Nutrition impact symptoms in advanced cancer patients: frequency and specific interventions, a case-control study
Journal article, Peer reviewed
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Original versionJournal of Cachexia, Sarcopenia and Muscle. 2013, 4 (1), 55-61. 10.1007/s13539-012-0099-x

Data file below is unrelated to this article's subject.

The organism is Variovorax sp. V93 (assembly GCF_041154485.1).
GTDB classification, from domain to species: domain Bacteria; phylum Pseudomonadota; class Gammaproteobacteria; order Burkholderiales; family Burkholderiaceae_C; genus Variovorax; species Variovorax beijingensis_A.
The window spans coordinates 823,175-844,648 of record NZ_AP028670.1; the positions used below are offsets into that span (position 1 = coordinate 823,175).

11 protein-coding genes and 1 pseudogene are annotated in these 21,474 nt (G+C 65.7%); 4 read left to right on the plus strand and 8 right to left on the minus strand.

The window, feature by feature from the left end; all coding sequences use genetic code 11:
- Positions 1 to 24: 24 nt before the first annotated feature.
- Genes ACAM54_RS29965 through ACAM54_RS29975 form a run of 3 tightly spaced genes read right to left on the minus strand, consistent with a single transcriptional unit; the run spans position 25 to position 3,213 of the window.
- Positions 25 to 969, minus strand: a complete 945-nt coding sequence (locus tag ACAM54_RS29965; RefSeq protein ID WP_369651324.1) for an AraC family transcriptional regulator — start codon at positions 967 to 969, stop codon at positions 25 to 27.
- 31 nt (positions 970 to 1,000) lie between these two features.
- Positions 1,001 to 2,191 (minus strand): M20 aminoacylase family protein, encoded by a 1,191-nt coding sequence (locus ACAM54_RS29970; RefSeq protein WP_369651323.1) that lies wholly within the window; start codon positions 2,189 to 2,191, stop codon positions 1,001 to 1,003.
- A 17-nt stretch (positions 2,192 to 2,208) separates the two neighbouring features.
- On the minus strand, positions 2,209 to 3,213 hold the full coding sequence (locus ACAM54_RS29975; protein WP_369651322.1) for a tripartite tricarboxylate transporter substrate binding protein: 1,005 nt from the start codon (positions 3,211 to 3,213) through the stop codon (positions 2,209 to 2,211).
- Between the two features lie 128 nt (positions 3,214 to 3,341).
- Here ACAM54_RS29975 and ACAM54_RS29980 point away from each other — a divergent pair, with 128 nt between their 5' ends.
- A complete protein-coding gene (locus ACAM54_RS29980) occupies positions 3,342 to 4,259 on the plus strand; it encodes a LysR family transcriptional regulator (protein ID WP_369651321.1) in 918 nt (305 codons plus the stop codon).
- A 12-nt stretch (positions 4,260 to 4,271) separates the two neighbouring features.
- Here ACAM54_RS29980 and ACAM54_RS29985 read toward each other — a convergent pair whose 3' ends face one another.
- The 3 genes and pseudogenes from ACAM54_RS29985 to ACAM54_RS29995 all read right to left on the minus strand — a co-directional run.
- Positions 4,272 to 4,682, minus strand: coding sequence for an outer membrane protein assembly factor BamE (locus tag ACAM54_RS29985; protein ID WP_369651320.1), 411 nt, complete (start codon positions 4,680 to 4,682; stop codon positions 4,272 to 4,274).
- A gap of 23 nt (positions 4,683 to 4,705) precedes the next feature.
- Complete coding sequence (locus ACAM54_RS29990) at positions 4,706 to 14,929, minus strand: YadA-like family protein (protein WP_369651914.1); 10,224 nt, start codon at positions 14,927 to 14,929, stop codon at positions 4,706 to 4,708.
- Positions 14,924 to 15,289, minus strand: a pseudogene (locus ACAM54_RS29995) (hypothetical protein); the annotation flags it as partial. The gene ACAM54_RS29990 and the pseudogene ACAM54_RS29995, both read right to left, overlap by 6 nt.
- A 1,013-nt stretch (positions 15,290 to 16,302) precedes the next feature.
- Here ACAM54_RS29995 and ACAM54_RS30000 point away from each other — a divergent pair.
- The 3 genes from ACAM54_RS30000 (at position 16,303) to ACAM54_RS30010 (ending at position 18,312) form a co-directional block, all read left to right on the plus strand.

Background Involuntary weight loss (IWL) is frequent in advanced cancer patients causing compromised anticancer treatment outcomes and function. Cancer cachexia is influenced by nutrition impact symptoms (NIS). The aim of this study was to explore the frequency of NIS in advanced patients and to assess specific interventions guided by a 12‐item NIS checklist. Methods Consecutive patients from an outpatient nutrition‐fatigue clinic completed the NIS checklist. The NIS checklist was developed based on literature review and multiprofessional clinical expert consensus. Chart review was performed to detect defined NIS typical interventions. Oncology outpatients not seen in the nutrition‐fatigue clinic were matched for age, sex, and tumor to serve as controls. Results In 52 nutrition‐fatigue clinic patients, a mixed cancer population [IWL in 2 months 5.96 % (mean)], the five most frequent NIS were taste and smell alterations 27 %, constipation 19 %, abdominal pain 14 %, dysphagia 12 %, and epigastric pain 10 %. A statistically significant difference for NIS typical interventions in patients with taste and smell alterations (p = 0.04), constipation (p = 0.01), pain (p = 0.0001), and fatigue (p = 0.0004) were found compared to the control population [mixed cancer, 3.53 % IWL in 2 months (mean)]. Conclusion NIS are common in advanced cancer patients. The NIS checklist can guide therapeutic nutrition‐targeted interventions. The awareness for NIS will likely evoke more research in assessment, impact, and treatment.